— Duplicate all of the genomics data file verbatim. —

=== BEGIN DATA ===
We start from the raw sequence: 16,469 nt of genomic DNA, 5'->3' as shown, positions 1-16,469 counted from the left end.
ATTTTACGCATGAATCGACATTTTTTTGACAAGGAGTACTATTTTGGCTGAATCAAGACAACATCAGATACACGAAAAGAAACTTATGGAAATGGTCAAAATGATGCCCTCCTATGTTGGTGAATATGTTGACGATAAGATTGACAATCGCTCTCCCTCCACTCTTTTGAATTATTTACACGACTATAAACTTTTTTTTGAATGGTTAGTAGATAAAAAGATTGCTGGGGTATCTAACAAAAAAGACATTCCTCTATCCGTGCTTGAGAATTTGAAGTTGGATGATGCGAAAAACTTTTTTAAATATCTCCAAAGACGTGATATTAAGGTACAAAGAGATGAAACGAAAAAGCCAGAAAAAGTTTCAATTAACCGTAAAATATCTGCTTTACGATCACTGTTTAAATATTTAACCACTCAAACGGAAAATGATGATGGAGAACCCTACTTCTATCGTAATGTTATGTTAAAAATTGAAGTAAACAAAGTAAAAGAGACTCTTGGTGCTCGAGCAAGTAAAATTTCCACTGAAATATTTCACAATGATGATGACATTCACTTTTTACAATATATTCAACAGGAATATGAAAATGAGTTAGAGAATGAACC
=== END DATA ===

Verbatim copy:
We start from the raw sequence: 16,469 nt of genomic DNA, 5'->3' as shown, positions 1-16,469 counted from the left end.
ATTTTACGCATGAATCGACATTTTTTTGACAAGGAGTACTATTTTGGCTGAATCAAGACAACATCAGATACACGAAAAGAAACTTATGGAAATGGTCAAAATGATGCCCTCCTATGTTGGTGAATATGTTGACGATAAGATTGACAATCGCTCTCCCTCCACTCTTTTGAATTATTTACACGACTATAAACTTTTTTTTGAATGGTTAGTAGATAAAAAGATTGCTGGGGTATCTAACAAAAAAGACATTCCTCTATCCGTGCTTGAGAATTTGAAGTTGGATGATGCGAAAAACTTTTTTAAATATCTCCAAAGACGTGATATTAAGGTACAAAGAGATGAAACGAAAAAGCCAGAAAAAGTTTCAATTAACCGTAAAATATCTGCTTTACGATCACTGTTTAAATATTTAACCACTCAAACGGAAAATGATGATGGAGAACCCTACTTCTATCGTAATGTTATGTTAAAAATTGAAGTAAACAAAGTAAAAGAGACTCTTGGTGCTCGAGCAAGTAAAATTTCCACTGAAATATTTCACAATGATGATGACATTCACTTTTTACAATATATTCAACAGGAATATGAAAATGAGTTAGAGAATGAACC